Meena - the latest Google ML Chatbot


There's been quite a bit in the press recently about Meena, Google's new chatbot powered by a "Evolved Transformer seq2seq" neural network model which is even more powerful than the recently touted GPT2. The bot has been trained on "341 GB of text, filtered from public domain social media conversations".

Whilst the results for general conversation seem impressive, I can't help but think that this is a bit of a dead end as the bot really has no idea and is in no way directing the conversation, its just coming up with the "best" response to each input, albeit taking the conversation to date into account. It just doesn't seem to have any intent or goals of its own.

More interestingly though Google has been measuring the performance of the bot (and using that as part of its reward function) with just two variables - how sensible is a reply, and how specific is it. Lots of bots try to go for sensibility and the expenses of specificity, they come back with general statements ("why do you say that") rather than actually trying to drive the conversation forward. For a while now we've been using Grice's maxims as a way of assessing bot performance (quantity, quality, relation, manner) which aim to cover similar ground, but the Google model may be even simpler and sharper - particularly when trying to train a human to do the assessing!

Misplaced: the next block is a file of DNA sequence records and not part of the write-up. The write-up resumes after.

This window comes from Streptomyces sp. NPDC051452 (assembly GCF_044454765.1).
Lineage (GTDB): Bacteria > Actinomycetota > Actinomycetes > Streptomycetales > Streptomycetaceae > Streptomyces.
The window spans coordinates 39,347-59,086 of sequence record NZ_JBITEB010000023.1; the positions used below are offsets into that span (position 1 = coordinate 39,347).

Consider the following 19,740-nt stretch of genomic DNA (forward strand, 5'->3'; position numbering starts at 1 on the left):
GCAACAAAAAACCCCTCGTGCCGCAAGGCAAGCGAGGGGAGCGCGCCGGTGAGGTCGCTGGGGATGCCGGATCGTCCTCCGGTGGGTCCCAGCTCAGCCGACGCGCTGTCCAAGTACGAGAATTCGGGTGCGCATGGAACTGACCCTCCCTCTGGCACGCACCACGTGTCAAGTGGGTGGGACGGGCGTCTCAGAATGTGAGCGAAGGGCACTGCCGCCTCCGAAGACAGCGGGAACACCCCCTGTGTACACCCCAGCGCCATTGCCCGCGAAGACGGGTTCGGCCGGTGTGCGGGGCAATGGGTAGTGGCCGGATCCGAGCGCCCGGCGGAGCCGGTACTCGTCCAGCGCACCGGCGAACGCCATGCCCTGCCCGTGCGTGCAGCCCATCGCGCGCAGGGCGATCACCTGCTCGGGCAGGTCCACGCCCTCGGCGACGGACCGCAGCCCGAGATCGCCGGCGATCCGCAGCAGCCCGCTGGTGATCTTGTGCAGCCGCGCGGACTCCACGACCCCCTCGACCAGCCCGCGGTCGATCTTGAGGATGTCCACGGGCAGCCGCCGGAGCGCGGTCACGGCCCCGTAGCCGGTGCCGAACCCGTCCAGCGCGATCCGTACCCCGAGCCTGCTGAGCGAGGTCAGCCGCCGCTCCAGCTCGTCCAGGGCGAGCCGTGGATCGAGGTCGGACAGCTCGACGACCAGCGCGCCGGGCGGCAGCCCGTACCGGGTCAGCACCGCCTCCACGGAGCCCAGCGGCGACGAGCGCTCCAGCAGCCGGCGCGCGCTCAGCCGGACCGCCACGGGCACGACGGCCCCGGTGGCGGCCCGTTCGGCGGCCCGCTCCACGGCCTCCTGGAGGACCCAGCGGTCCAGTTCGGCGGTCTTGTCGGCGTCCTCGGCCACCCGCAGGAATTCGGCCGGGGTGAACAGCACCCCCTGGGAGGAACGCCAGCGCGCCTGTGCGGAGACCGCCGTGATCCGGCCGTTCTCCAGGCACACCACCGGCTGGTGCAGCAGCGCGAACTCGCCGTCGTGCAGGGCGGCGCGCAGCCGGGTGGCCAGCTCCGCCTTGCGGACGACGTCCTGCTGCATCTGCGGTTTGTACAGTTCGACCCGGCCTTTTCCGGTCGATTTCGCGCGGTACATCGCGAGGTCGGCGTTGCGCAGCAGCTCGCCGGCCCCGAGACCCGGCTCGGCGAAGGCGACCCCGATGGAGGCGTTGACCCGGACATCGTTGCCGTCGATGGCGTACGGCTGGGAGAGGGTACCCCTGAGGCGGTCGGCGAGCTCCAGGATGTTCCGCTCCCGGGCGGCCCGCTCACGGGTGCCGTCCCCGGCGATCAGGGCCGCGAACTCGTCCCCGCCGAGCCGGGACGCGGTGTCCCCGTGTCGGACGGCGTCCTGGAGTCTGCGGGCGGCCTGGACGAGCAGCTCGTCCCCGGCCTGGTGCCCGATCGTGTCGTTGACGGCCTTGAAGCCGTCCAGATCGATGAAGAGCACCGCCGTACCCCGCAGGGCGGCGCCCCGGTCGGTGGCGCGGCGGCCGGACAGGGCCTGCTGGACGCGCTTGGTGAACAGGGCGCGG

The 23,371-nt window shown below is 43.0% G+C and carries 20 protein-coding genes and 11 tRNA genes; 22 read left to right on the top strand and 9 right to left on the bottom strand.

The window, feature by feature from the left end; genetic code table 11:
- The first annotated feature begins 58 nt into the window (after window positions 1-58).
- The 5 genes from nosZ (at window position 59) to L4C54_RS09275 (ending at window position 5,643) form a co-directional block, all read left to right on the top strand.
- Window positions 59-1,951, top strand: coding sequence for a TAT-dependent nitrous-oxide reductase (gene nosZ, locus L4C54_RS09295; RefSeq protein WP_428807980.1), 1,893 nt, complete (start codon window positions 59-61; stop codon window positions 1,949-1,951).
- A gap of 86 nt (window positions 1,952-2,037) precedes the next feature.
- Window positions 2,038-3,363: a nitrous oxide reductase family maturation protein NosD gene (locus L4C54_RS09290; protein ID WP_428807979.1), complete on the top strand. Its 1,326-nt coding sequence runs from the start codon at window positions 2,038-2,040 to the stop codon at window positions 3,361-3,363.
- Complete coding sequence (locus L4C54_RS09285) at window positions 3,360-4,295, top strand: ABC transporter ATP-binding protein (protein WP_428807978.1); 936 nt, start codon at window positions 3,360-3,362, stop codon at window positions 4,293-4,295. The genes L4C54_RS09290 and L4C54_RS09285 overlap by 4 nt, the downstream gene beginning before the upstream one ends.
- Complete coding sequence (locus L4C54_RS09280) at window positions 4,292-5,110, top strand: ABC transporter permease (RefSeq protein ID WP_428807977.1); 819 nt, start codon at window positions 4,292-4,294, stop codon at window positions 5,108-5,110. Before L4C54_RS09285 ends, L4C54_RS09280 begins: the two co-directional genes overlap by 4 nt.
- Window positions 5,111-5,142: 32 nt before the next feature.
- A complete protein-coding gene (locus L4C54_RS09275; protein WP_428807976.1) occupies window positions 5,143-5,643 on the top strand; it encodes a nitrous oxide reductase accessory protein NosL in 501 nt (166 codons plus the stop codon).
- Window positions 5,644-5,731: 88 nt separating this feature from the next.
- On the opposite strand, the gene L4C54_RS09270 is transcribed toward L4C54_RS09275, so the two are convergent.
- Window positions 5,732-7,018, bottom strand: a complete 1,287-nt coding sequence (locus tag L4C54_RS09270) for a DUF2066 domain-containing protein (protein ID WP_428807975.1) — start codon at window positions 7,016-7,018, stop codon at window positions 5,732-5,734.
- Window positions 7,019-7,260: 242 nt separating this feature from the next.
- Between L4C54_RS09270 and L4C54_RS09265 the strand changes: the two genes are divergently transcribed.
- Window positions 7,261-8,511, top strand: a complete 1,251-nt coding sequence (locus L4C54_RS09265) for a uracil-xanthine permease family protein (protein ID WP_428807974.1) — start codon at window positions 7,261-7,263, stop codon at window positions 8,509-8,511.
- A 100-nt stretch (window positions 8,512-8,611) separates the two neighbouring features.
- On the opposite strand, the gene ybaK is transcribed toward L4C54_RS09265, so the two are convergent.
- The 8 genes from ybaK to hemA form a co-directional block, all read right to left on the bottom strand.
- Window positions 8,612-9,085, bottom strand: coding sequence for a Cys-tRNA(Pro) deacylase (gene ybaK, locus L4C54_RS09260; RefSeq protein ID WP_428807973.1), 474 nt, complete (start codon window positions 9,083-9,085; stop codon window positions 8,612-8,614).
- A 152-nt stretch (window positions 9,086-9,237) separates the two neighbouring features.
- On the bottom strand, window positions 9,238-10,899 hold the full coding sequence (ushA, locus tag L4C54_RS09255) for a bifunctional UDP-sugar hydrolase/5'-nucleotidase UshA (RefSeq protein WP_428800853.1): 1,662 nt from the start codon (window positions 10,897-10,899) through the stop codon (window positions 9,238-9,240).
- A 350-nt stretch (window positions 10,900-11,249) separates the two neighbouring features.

Samsung Neon


At the CES show Neon (backed by Samsung) showed off its Neon virtual humans. Press response (Engadget, Wired) was somewhat muted and sceptical, the main takeaways appear to be:

- Visuals are good, but really just a version of deep fake, and with uncanny valley issues
- Voice (TTS) is poor quality
- Chatbot engine is pretty basic
- Much of the viral video (eg still above) is actors, not even the Neon avatars!

So, see how far they've got by CES2021 then!